Mardi Gras by the Numbers...

Daniel Banas  |

Via Rene Trevino

Tuesdays are generally pretty dull days of the week - the weekend is still far off, and any momentum from Monday is usually starting to wane. Of course, most Tuesdays aren’t known for ultra-rich Polish pastries, dazzling costumes and wild parties, which is why today is different… it’s Mardi Gras!

The last day of annual Carnival celebrations, Mardi Gras is celebrated in various cities around the globe with a Roman Catholic heritage like Rio de Janeiro, Port of Spain, Mazatlan and of course, New Orleans, and consists of the festivals and events that begin on or after the Christian feasts of the Epiphany. If you’re lucky enough to reside in any of the regions listed above, I recommend you stop browsing financial sites on the internet right now and enjoy the wild festivities right in your own backyard. If not, here are a few fast facts and stats to help get you through another Tuesday… hopefully while snacking on a paczki, at the least:

  • Mardi Gras is an official holiday in certain counties of three US states: Alabama, Louisiana and Florida.
  • You might know that the official colors of Mardi Gras are purple, gold and green, but do you know why? Purple represents justice, gold represents power and green represents faith. Still no word on a color to represent “hangover”.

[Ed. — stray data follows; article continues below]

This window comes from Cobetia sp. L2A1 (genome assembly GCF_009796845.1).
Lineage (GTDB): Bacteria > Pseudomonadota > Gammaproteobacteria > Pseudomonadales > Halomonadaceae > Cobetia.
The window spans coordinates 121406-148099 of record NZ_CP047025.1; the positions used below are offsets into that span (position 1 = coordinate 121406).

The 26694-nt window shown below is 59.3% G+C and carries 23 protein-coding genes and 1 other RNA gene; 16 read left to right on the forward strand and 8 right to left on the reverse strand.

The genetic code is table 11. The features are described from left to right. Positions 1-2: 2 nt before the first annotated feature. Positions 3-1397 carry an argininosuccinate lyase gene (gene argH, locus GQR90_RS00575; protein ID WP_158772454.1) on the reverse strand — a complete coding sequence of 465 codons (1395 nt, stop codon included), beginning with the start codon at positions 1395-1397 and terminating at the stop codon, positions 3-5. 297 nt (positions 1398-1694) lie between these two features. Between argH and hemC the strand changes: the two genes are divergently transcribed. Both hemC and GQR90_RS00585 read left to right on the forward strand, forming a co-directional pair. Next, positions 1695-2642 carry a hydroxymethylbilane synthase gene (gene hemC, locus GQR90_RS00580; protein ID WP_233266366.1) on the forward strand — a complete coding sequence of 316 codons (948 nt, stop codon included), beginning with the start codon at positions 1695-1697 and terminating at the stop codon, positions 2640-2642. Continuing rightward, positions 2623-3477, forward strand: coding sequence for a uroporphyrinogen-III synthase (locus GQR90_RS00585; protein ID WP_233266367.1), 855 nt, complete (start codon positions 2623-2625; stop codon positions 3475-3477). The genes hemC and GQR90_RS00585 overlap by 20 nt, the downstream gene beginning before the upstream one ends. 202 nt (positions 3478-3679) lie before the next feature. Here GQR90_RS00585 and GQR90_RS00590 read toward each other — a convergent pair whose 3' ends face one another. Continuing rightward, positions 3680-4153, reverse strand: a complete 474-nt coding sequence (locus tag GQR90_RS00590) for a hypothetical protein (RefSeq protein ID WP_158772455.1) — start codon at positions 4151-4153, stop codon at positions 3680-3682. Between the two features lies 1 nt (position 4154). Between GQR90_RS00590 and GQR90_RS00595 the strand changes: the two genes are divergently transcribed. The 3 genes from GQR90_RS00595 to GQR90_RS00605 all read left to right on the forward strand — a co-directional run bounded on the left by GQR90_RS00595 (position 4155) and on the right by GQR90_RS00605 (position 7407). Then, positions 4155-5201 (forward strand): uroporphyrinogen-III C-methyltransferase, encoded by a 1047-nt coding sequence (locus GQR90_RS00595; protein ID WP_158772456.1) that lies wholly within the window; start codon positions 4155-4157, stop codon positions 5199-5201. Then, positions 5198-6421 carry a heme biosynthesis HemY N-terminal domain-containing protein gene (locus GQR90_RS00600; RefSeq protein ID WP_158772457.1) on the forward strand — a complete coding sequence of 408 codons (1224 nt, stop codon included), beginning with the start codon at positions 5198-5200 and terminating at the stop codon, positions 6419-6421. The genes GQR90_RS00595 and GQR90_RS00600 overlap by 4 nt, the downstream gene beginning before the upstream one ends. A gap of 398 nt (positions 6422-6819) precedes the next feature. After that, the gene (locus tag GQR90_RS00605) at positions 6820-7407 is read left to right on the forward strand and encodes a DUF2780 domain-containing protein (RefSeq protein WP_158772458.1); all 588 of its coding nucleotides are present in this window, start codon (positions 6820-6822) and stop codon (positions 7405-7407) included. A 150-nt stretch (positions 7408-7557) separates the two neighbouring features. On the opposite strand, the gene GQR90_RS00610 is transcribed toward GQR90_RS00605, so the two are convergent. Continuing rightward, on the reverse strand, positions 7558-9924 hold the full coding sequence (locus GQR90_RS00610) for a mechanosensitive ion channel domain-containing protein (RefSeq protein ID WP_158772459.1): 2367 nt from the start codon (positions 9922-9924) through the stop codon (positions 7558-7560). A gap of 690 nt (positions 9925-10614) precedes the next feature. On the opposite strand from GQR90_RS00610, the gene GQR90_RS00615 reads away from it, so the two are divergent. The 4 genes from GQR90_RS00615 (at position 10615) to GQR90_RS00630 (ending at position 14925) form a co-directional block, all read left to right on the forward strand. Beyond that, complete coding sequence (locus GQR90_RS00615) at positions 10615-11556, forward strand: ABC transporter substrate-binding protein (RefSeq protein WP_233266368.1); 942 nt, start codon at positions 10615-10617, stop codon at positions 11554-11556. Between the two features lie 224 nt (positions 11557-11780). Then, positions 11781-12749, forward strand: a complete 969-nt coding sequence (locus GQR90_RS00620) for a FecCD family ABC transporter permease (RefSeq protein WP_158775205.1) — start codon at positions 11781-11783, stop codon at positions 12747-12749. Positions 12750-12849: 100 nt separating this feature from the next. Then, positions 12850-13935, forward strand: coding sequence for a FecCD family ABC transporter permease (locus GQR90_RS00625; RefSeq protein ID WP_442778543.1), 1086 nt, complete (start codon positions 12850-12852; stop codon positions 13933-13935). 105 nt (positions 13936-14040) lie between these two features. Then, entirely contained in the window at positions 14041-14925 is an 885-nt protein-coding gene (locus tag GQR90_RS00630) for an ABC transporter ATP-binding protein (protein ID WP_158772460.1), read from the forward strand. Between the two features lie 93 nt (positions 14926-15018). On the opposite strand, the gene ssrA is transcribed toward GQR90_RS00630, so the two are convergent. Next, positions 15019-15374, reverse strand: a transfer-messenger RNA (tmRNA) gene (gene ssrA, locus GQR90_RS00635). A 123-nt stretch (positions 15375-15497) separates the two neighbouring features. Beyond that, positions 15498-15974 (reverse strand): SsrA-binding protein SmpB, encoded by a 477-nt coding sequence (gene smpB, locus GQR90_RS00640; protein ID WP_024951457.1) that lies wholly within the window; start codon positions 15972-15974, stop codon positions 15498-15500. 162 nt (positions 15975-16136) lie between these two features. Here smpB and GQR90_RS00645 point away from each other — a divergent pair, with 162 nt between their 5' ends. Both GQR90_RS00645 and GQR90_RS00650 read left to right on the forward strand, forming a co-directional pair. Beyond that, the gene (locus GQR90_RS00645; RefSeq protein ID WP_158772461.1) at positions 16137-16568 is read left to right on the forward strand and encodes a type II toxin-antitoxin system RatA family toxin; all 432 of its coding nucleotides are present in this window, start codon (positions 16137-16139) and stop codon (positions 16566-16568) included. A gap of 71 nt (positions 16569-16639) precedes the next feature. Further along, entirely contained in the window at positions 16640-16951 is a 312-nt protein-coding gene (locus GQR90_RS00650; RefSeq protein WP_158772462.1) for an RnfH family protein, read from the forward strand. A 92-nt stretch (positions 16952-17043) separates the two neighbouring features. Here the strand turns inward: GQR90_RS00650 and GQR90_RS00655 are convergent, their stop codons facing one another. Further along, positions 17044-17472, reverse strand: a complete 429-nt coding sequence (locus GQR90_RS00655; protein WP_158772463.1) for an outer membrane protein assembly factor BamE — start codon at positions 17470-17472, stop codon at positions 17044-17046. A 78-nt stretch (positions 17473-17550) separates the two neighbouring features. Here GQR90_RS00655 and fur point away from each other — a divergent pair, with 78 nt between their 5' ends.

• Mardi Gras has been celebrated in the US since 1830… that’s nearly 200 years of bayou-based debauchery.
  • 142,000 tourists flew to New Orleans for Mardi Gras in 2016. A big number, but still a fraction of the total revelers. That’s because...
  • About 1.4 million people make their way to New Orleans each year. That number dipped to 700,000 in the wake of Hurricane Katrina, but quickly rebounded. Turns out, a devastating flood is no match for the fun of overeating and incognito partying. Good to know!
  • The average Mardi Gras float-rider in New Orleans spends about $500 on masks, beads and other Mardi Gras accessories. Sounds like a lot? It’s nothing compared to…
  • The cost of the most elaborate Mardi Gras float: $250,000. Yes, that’s more than most have saved for retirement… but retirement is rarely as much fun. Anyway, it’s still not a bad investment, since…
  • Mardi Gras brings about $465 million into the New Orleans economy, for a return of $4.48 for every dollar spent. In fact…
  • In total, Mardi Gras makes up 2.2% of New Orleans total annual GDP. Who says economics can’t be fun?

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